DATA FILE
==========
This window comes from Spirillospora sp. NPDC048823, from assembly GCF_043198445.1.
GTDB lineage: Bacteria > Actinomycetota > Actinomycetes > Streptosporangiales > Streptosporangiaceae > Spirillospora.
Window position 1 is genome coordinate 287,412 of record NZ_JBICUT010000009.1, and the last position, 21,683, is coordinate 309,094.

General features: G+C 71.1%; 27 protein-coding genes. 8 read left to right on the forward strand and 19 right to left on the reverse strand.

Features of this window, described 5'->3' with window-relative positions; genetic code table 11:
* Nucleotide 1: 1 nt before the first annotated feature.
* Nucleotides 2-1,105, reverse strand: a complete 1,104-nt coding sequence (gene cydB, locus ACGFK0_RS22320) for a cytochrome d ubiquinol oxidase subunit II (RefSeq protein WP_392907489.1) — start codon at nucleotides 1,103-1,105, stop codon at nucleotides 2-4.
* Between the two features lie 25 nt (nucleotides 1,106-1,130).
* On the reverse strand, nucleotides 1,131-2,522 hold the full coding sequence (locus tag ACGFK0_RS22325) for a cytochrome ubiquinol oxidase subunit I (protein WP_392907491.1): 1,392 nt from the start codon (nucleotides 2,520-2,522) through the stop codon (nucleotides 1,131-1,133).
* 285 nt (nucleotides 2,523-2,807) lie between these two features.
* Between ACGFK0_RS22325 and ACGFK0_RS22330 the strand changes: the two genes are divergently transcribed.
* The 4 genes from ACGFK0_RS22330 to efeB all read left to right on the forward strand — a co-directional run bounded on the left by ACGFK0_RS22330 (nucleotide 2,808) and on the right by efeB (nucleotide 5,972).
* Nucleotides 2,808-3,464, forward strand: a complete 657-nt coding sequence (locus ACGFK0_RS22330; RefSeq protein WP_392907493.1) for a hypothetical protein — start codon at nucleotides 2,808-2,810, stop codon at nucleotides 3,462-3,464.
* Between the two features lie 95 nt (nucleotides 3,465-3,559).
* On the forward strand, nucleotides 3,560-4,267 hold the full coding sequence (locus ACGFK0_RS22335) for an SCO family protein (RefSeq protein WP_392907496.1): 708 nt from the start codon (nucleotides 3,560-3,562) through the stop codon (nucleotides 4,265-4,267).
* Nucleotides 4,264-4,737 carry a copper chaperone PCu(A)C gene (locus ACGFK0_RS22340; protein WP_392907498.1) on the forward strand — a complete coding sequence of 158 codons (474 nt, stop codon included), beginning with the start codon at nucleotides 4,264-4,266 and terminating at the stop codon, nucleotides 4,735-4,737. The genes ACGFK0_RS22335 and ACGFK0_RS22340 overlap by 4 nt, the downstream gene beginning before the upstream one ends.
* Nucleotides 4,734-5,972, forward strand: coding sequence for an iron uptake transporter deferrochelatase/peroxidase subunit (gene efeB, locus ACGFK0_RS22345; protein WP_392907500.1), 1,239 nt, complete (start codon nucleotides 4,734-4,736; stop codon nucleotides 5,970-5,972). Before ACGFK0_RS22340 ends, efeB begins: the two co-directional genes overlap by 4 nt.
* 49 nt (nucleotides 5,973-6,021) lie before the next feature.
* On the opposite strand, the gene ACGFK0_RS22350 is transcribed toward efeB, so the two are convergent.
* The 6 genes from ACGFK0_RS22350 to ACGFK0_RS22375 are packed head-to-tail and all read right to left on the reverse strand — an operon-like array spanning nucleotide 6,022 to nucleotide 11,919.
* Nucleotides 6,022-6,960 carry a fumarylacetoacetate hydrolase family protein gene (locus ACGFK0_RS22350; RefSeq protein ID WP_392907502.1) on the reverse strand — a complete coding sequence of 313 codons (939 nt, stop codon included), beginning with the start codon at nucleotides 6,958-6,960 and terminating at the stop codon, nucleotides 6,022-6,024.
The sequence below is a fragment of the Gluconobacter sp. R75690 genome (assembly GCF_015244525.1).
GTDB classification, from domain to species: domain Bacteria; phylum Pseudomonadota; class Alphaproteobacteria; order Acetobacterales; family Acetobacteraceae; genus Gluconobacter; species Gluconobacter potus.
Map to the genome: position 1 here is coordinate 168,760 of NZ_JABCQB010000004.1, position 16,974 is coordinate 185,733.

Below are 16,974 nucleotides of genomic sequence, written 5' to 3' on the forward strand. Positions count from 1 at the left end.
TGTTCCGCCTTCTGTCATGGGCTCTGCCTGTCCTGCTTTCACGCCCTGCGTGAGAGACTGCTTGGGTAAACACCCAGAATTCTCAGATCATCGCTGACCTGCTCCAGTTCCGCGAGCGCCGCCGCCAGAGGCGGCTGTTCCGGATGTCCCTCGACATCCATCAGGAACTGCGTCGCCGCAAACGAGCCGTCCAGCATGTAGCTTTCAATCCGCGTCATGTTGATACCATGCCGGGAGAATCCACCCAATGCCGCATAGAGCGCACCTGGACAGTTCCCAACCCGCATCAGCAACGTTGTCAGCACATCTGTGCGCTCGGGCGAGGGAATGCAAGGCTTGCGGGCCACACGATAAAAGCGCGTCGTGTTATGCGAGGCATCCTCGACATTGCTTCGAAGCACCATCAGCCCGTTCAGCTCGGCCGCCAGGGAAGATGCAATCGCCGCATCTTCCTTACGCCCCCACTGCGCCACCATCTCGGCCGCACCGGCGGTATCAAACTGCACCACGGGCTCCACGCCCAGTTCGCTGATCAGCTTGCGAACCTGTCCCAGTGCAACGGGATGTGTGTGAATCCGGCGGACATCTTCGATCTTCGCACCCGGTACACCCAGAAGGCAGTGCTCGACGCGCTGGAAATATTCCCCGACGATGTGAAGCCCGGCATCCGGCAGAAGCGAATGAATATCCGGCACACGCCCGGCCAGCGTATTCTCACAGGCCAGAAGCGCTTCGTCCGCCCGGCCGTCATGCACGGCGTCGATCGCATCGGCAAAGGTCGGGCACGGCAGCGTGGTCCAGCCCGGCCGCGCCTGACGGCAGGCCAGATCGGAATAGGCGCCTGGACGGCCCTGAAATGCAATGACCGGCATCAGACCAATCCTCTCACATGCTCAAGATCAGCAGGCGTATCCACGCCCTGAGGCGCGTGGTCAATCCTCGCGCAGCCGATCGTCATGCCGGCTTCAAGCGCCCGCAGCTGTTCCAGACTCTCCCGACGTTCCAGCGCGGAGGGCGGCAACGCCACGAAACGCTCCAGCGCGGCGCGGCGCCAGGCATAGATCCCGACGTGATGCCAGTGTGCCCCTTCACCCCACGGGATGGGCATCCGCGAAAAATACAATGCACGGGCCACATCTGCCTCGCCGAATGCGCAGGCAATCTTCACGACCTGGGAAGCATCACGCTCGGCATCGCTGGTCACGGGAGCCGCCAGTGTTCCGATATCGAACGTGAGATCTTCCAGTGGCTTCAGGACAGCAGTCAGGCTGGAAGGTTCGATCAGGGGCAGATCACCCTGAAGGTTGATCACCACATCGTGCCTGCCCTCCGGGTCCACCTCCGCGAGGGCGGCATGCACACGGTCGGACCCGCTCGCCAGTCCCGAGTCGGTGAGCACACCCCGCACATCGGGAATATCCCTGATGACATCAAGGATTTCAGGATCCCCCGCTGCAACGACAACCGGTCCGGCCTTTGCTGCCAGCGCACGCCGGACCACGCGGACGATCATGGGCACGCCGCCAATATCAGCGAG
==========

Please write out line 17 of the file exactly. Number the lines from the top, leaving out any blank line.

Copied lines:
* Nucleotides 4,734-5,972, forward strand: coding sequence for an iron uptake transporter deferrochelatase/peroxidase subunit (gene efeB, locus ACGFK0_RS22345; protein WP_392907500.1), 1,239 nt, complete (start codon nucleotides 4,734-4,736; stop codon nucleotides 5,970-5,972). Before ACGFK0_RS22340 ends, efeB begins: the two co-directional genes overlap by 4 nt.